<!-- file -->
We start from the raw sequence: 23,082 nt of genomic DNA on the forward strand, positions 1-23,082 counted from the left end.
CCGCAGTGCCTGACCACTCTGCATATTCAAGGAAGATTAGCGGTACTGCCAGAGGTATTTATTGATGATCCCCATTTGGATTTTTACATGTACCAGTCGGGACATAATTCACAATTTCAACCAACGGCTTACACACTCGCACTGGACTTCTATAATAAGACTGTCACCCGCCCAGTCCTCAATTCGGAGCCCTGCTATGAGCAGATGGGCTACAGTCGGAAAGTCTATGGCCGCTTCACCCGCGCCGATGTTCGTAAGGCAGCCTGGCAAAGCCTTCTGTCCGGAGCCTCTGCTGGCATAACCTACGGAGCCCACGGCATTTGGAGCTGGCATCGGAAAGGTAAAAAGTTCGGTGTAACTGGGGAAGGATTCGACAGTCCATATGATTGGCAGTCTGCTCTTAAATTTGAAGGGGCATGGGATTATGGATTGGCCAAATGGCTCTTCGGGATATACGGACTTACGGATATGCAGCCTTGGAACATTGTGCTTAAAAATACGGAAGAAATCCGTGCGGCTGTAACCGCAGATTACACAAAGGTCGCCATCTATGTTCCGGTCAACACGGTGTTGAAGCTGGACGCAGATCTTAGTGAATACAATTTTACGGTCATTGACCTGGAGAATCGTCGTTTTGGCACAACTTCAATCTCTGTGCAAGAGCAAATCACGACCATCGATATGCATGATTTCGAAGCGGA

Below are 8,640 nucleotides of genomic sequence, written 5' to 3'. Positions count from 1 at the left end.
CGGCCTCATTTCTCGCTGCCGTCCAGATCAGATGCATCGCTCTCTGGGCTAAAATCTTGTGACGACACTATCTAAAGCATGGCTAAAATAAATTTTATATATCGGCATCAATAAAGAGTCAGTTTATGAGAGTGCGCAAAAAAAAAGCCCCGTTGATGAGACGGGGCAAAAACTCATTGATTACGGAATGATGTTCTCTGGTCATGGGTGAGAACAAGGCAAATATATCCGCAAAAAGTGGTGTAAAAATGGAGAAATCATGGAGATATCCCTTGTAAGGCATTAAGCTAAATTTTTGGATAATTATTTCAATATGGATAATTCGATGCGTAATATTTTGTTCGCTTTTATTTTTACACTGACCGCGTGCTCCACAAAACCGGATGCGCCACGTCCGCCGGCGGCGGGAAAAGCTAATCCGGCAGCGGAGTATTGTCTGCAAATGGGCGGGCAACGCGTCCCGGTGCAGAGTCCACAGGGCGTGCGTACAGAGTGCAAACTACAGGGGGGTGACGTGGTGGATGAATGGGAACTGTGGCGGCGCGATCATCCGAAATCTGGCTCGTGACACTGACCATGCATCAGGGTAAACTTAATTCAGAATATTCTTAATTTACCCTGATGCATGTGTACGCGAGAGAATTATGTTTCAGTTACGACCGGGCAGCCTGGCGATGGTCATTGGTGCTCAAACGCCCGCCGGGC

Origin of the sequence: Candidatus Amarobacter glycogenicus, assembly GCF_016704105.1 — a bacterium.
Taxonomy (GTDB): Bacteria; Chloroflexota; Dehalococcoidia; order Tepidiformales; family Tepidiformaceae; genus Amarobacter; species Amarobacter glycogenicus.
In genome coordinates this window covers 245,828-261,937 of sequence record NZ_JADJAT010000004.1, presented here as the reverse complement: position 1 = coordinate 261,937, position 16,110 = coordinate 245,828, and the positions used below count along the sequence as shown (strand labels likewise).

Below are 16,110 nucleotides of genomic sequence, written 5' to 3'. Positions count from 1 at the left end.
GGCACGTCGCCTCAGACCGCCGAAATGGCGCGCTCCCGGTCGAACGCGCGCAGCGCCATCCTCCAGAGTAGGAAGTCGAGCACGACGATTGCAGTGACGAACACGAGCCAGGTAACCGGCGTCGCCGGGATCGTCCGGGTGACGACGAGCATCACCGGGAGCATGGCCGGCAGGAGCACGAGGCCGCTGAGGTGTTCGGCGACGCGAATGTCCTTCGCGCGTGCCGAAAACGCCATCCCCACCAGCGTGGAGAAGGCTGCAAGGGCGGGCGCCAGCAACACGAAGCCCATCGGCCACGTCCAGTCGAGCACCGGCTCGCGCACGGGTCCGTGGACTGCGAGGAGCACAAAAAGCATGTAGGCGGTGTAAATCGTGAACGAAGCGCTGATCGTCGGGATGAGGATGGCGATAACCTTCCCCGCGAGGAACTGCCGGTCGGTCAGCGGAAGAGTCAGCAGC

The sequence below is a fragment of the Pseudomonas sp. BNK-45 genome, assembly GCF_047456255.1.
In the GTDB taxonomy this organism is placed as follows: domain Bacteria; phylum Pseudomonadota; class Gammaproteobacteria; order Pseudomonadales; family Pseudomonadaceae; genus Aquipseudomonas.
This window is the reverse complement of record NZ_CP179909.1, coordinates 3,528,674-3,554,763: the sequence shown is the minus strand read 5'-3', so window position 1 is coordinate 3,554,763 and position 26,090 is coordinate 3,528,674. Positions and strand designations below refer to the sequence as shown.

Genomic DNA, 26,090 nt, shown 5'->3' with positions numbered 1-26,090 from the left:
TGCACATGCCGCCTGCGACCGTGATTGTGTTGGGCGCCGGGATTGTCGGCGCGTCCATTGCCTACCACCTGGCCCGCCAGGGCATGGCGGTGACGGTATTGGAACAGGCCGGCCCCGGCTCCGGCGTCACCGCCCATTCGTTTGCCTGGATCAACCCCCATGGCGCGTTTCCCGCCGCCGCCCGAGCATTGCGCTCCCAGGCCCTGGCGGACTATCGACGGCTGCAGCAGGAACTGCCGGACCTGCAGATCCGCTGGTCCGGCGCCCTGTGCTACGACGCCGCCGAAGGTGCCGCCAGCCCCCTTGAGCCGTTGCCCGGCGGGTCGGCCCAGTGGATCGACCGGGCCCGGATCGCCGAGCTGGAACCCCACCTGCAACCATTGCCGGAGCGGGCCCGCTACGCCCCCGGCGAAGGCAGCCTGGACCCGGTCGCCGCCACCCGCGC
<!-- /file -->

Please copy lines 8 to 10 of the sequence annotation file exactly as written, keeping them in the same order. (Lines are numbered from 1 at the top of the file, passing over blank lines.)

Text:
Below are 16,110 nucleotides of genomic sequence, written 5' to 3'. Positions count from 1 at the left end.
GGCACGTCGCCTCAGACCGCCGAAATGGCGCGCTCCCGGTCGAACGCGCGCAGCGCCATCCTCCAGAGTAGGAAGTCGAGCACGACGATTGCAGTGACGAACACGAGCCAGGTAACCGGCGTCGCCGGGATCGTCCGGGTGACGACGAGCATCACCGGGAGCATGGCCGGCAGGAGCACGAGGCCGCTGAGGTGTTCGGCGACGCGAATGTCCTTCGCGCGTGCCGAAAACGCCATCCCCACCAGCGTGGAGAAGGCTGCAAGGGCGGGCGCCAGCAACACGAAGCCCATCGGCCACGTCCAGTCGAGCACCGGCTCGCGCACGGGTCCGTGGACTGCGAGGAGCACAAAAAGCATGTAGGCGGTGTAAATCGTGAACGAAGCGCTGATCGTCGGGATGAGGATGGCGATAACCTTCCCCGCGAGGAACTGCCGGTCGGTCAGCGGAAGAGTCAGCAGC

The sequence below is a fragment of the Pseudomonas sp. BNK-45 genome, assembly GCF_047456255.1.